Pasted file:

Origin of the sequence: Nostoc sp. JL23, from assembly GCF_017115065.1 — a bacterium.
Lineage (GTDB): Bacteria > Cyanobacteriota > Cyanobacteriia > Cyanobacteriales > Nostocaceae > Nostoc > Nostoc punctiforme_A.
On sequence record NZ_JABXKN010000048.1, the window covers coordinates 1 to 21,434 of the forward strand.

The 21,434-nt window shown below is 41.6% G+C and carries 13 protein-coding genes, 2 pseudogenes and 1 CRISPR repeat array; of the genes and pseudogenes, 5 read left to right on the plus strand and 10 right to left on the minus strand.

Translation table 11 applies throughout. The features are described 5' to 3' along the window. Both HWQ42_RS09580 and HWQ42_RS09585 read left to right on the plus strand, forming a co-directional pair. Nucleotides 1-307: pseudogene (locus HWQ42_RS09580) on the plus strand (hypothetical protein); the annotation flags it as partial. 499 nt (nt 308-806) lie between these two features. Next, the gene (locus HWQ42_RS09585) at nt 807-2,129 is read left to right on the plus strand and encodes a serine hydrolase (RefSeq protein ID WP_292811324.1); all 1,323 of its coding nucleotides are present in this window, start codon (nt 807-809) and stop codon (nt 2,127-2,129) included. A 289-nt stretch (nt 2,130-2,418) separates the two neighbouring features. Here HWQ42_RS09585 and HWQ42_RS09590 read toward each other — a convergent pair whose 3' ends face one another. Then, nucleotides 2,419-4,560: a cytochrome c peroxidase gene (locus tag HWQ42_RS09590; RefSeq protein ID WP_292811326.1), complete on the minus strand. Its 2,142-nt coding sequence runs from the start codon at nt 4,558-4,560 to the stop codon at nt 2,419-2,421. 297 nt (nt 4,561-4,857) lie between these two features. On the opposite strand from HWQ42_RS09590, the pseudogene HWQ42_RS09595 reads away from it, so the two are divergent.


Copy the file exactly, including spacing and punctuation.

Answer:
Origin of the sequence: Nostoc sp. JL23, from assembly GCF_017115065.1 — a bacterium.
Lineage (GTDB): Bacteria > Cyanobacteriota > Cyanobacteriia > Cyanobacteriales > Nostocaceae > Nostoc > Nostoc punctiforme_A.
On sequence record NZ_JABXKN010000048.1, the window covers coordinates 1 to 21,434 of the forward strand.

The 21,434-nt window shown below is 41.6% G+C and carries 13 protein-coding genes, 2 pseudogenes and 1 CRISPR repeat array; of the genes and pseudogenes, 5 read left to right on the plus strand and 10 right to left on the minus strand.

Translation table 11 applies throughout. The features are described 5' to 3' along the window. Both HWQ42_RS09580 and HWQ42_RS09585 read left to right on the plus strand, forming a co-directional pair. Nucleotides 1-307: pseudogene (locus HWQ42_RS09580) on the plus strand (hypothetical protein); the annotation flags it as partial. 499 nt (nt 308-806) lie between these two features. Next, the gene (locus HWQ42_RS09585) at nt 807-2,129 is read left to right on the plus strand and encodes a serine hydrolase (RefSeq protein ID WP_292811324.1); all 1,323 of its coding nucleotides are present in this window, start codon (nt 807-809) and stop codon (nt 2,127-2,129) included. A 289-nt stretch (nt 2,130-2,418) separates the two neighbouring features. Here HWQ42_RS09585 and HWQ42_RS09590 read toward each other — a convergent pair whose 3' ends face one another. Then, nucleotides 2,419-4,560: a cytochrome c peroxidase gene (locus tag HWQ42_RS09590; RefSeq protein ID WP_292811326.1), complete on the minus strand. Its 2,142-nt coding sequence runs from the start codon at nt 4,558-4,560 to the stop codon at nt 2,419-2,421. 297 nt (nt 4,561-4,857) lie between these two features. On the opposite strand from HWQ42_RS09590, the pseudogene HWQ42_RS09595 reads away from it, so the two are divergent.